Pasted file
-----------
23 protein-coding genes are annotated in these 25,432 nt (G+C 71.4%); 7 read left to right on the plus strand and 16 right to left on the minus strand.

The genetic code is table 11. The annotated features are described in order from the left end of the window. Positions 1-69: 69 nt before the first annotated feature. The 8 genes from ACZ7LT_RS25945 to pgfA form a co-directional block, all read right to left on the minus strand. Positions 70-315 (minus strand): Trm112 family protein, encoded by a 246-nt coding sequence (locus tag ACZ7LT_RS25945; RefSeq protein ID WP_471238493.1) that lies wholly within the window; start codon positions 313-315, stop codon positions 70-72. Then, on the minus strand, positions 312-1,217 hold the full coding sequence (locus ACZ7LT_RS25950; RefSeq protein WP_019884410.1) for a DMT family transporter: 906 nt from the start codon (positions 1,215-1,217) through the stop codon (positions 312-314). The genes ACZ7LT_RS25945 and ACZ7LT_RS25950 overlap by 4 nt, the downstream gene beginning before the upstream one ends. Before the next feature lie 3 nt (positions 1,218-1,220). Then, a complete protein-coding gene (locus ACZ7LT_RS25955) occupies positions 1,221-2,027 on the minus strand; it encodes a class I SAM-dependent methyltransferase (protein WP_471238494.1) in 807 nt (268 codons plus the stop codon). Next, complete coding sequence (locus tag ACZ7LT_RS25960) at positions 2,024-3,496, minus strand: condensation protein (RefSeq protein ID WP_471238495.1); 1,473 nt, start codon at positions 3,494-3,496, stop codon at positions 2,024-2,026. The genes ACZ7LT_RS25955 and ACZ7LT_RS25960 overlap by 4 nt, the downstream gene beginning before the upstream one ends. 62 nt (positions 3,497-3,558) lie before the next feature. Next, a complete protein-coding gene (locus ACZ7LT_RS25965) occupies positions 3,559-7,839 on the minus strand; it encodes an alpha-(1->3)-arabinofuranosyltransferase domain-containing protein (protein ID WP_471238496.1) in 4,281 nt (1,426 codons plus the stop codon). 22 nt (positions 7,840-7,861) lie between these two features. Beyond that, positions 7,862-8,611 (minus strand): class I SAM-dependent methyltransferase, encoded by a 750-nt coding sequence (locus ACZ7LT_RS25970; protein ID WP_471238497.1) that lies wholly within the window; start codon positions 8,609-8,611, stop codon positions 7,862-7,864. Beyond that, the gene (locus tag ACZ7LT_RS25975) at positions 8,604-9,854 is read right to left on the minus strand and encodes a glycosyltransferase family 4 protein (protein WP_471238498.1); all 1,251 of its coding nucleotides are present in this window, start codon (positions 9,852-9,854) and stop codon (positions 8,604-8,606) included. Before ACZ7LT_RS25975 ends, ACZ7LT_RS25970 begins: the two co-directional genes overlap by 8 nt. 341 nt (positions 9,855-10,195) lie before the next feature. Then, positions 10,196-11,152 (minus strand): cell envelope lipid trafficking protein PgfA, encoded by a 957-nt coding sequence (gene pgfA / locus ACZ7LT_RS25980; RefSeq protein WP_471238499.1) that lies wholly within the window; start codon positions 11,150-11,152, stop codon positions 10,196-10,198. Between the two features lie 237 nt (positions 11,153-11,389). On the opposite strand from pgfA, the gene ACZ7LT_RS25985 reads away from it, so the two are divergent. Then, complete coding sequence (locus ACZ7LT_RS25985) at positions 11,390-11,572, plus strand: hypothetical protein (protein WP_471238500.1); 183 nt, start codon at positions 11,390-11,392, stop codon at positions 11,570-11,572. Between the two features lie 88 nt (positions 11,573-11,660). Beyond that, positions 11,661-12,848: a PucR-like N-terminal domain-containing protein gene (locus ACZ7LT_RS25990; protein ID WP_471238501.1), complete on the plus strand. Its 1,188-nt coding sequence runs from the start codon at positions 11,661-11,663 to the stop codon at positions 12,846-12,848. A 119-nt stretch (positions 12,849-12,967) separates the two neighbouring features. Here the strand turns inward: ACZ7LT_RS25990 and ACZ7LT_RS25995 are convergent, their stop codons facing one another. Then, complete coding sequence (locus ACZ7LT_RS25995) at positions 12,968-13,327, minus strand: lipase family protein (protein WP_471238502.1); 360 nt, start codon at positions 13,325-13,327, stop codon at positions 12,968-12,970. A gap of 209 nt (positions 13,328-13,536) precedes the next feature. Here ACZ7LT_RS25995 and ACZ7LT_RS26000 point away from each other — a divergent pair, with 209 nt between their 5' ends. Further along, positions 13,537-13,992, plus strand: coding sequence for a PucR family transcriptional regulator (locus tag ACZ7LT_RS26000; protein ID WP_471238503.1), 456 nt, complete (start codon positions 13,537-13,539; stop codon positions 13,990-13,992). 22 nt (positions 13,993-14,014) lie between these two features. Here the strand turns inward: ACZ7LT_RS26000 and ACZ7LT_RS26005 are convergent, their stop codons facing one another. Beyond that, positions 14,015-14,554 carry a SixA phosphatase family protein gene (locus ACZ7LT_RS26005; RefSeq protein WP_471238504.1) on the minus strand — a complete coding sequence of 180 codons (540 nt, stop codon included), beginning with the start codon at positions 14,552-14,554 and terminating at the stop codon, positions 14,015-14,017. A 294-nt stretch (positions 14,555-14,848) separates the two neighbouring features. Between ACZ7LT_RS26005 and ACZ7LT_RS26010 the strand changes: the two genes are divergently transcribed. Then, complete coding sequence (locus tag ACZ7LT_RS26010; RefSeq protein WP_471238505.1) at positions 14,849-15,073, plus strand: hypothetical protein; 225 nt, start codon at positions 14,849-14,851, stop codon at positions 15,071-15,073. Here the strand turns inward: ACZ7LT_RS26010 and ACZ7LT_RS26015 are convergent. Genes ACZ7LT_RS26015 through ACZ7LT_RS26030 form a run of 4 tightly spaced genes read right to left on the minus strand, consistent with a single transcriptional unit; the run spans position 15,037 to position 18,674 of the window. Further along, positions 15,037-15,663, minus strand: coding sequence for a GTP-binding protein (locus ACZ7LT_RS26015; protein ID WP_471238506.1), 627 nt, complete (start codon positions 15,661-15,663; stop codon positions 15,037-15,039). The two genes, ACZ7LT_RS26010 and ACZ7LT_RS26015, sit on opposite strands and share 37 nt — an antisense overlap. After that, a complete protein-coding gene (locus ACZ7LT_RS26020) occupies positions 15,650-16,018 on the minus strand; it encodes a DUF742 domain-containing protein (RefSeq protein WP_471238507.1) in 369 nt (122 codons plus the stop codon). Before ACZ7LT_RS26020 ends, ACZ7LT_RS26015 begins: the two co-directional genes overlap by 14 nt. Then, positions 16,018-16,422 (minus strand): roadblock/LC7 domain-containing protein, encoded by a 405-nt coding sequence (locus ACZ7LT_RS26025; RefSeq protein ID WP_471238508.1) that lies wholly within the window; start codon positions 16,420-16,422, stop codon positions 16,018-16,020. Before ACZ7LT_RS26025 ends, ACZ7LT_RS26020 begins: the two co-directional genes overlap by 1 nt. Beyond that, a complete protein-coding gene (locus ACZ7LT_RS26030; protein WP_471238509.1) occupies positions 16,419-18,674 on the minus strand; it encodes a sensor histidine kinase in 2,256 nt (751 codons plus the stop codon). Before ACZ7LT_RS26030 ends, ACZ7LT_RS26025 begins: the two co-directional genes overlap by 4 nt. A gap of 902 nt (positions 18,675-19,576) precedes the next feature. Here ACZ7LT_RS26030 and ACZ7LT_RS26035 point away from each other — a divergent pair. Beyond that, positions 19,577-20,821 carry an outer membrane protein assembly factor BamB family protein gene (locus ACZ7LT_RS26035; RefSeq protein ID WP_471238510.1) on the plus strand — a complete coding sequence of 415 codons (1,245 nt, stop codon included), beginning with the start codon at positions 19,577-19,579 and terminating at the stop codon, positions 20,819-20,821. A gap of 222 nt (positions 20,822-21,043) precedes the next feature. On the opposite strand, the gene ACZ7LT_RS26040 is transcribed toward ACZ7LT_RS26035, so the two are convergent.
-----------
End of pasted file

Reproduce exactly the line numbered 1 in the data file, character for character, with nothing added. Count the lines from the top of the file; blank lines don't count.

23 protein-coding genes are annotated in these 25,432 nt (G+C 71.4%); 7 read left to right on the plus strand and 16 right to left on the minus strand.